Organizers: Fridlund, Kenworthy, Malbet, Oppenheimer, Quirrenbach, Stapelfeldt,
Traub
IV.2
Endowed Lectures
May 10 (University Auditorium)
Oort Lecture Cosmology: it really makes you wonder
Organizers: Sandra Faber (LICK observatory, University of California, santa Cruz,
USA)
Dec 18 (De Sitter Lecture Hall)
Sackler Lecture Type Ia Supernovae, The Accelerating Cosmos and
Dark Energy
Organizers: Brian Schmidt (Australian National University, School of Astronomy
and Astrophysics, Canberra, Australia)
100
Appendix IV. Workshops, colloquia and lectures
Dec 19 (University Auditorium)
Public Lecture The Accelerating Universe
Organizers: Brian Schmidt (Australian National University, School of Astronomy
and Astrophysics, Canberra, Australia)
IV.3
Scientific Colloquia
Date
Speaker (affiliation)
01/05/13 Liesbeth Vermaas (Leiden Observatory)
01/19/13 Vanessa Hill (Observatoire de la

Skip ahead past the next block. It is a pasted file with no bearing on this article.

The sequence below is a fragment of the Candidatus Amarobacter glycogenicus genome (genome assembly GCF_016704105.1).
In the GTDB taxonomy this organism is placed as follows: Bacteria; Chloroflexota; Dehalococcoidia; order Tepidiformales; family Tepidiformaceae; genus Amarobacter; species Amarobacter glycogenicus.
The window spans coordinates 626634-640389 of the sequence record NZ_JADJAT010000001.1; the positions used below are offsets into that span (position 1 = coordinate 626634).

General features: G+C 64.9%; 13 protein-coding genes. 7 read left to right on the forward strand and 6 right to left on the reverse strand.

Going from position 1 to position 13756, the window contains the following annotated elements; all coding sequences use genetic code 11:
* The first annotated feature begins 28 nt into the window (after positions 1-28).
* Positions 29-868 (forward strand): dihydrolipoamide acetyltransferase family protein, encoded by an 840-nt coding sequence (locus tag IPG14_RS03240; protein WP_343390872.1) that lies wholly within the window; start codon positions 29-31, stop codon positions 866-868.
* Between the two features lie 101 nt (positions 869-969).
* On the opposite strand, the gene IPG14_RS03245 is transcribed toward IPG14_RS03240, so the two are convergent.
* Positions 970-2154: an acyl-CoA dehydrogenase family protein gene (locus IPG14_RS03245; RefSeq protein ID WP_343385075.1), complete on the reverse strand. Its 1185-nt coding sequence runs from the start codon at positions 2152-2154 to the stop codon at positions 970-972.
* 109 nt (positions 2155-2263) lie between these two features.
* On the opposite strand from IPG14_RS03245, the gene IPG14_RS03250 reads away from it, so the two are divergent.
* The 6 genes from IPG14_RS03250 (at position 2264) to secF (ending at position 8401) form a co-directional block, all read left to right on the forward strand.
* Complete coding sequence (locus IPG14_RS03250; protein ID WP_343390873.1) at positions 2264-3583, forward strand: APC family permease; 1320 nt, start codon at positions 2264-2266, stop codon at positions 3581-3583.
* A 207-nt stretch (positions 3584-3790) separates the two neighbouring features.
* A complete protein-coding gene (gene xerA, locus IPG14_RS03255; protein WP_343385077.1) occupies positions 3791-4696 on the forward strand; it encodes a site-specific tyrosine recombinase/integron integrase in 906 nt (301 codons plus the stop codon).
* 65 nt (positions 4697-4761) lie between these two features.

Cte d’Azur)
01/25/13 George Sonneborn (Goddard
Space Flight Center NASA)
01/26/13 Coryn Bailer-Jones (Max Planck
Institute for Astronomy, Heidelberg)
01/31/13 Maarten van Hoven (Leiden Observatory)
02/02/13 Luis A. Aguilar (Instituto de Astronomia, UNAM, Mexico)
02/06/13 Chuck Steidel (Caltech)
Title
Spectroscopy and nuclear dynamics of starburst galaxies [PhD colloquium]
Stellar chemistries in the MilkyWay and its satellites as probe of
galaxy assembly
SN 1987A: The Supernova of the
Century
Patterns in astronomical impacts
on the Earth: Testing the claims
Seismology of Magnetars (PhD
colloquium)
Detecting substructure in the
galactic stellar halo with Gaia
Lyman Alpha and Lyman Continuum Emission from High-z
Galaxies
02/09/13 Sandy Faber (Lick Observatory) Emerging Principles of Galaxy
Formation
02/16/13 Roman Teyssier (CEA Saclay)
Galaxy formation: the role of
feedback from small to large
scales
02/23/13 Steve Eales (School of Physics Twelve billion years of star forand Astronomy, Cardiff Univer- mation in galaxies ? the Herschel
sity)